Mourning Francisco González Gragera, creator of Capricho de Cotrina

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Butch Anthony, Museum of Wonder

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About the Artist/Site

Anthony lives on a rural 80-acre compound he inherited from his grandfather, a cotton farmer. Although trained as a zoologist, he dropped out of college before getting his degree, terrified of taking the required public-speaking class. Making his living by selling barbecue lunches to workers at the local paper mill, he was inspired to start making and collecting art by an almost capricious incident: in 1994 John Henry Toney, a hired tractor driver who also lives at the compound, unearthed a turnip with a human face and then made a drawing of it; Anthony took it to a local “junk” store, and it sold. Anthony figured he could do that too, so painted over a found image, which sold for $50; ever since, Toney, Anthony, and another friend, John Snipes, have been making art.

Among the various structures and shelters located on the family compound, such as a log cabin home that Anthony started building in 1988 and is still tweaking, is the Museum of Wonder, an outbuilding packed with found objects (including Toney’s turnip) as well as objects created or fabricated by Anthony and his friends. The Museum started as Anthony’s taxidermy shop, and a place for him to keep his constantly-expanding collection of artifacts. He is constantly searching for and picking up found objects: cow bones are turned into chandeliers; old locks are welded into large bowls. Interesting natural forms, oddities, and collections of found objects complement Anthony’s paintings, which are typically painted white skeletons or other line figures superimposed over found images. Anthony writes, “I can weld steel, mix concrete, paint, throw clay, bend wire, sew cloth, and hammer a nail. Mix all these together and you got Intertwangleism,” his term for the range of artwork that he creates.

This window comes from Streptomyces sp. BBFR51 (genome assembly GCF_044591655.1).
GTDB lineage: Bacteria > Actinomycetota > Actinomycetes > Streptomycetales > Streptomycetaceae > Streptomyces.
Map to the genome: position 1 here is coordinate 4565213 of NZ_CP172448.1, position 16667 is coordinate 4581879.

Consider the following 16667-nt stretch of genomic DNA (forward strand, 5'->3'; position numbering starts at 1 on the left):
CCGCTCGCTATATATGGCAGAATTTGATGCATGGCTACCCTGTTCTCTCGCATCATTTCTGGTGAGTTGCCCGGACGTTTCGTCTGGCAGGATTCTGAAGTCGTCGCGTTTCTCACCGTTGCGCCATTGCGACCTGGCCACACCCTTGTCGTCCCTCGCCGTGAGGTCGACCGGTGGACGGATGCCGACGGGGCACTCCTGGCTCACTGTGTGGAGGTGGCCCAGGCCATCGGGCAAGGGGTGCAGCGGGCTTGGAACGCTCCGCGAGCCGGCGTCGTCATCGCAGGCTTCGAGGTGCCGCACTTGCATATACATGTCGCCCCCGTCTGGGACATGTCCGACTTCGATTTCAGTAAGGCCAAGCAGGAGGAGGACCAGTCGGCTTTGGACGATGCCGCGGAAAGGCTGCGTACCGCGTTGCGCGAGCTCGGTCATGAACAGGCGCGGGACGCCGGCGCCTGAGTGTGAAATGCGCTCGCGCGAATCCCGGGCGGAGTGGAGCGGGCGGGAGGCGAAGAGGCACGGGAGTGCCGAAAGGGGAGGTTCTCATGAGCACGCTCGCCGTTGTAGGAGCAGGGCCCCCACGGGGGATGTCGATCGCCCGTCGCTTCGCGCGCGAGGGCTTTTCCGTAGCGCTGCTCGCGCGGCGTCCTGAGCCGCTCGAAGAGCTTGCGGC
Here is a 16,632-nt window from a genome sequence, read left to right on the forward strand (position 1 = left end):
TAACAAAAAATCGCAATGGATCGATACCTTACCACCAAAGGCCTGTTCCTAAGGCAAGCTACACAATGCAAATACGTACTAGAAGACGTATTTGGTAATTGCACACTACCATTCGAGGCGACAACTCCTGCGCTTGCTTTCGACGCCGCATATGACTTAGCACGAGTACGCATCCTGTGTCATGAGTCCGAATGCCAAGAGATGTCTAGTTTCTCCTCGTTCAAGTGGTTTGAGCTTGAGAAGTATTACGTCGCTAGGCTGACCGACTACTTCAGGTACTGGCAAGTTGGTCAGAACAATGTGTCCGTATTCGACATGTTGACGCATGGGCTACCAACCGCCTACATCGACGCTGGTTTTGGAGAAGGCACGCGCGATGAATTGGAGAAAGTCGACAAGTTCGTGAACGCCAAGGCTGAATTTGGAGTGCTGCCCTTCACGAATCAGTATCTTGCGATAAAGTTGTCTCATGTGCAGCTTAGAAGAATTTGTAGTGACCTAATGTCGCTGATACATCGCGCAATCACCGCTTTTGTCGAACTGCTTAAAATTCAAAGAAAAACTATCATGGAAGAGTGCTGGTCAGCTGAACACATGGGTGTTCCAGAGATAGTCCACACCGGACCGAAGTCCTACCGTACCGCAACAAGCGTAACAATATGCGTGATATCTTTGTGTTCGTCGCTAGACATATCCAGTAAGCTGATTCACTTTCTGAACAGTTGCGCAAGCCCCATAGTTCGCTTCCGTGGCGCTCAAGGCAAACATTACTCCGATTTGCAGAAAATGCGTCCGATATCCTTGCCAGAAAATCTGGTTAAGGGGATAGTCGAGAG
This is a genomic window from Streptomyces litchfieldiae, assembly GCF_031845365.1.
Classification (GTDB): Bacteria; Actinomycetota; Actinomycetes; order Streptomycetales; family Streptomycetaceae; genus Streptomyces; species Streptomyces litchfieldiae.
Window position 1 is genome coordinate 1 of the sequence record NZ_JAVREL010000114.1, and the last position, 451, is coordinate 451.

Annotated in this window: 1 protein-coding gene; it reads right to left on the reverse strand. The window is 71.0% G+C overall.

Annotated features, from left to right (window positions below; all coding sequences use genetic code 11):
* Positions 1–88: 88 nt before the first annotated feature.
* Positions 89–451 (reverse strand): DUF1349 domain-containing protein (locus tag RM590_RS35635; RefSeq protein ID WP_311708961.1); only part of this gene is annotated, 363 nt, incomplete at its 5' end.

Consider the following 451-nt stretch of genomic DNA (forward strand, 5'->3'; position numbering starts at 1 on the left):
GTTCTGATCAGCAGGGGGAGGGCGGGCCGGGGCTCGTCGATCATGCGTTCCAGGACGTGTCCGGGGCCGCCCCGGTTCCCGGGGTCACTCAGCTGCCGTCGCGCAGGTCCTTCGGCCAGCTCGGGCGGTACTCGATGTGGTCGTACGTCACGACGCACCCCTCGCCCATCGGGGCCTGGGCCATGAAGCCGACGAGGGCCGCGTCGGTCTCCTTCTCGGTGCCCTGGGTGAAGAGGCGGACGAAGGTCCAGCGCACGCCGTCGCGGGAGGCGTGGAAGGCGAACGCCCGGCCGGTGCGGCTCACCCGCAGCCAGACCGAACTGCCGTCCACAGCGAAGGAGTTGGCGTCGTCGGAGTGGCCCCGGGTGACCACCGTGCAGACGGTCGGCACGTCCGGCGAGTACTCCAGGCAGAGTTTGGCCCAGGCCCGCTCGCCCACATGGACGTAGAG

In addition to his collecting and art-making activities, Anthony and his friends organize an annual “Doo Nanny” party; in past years over 1000 people have attended the extravaganza, which features food, music, and, often, elaborate bonfires. There is also a weekly junk auction, held at the Possum Trot barbecue restaurant located within the compound. Friday nights are the best time to see this in action, but if Anthony or others are at home, they welcome visitors to explore the Museum of Wonder and the other artworks located around the site at other times as well.

 ~Jo Farb Hernández



Map and site information

41 Poorhouse Road
Seale, Alabama, United States
Latitude/Longitude: 32.319298 / -85.165615

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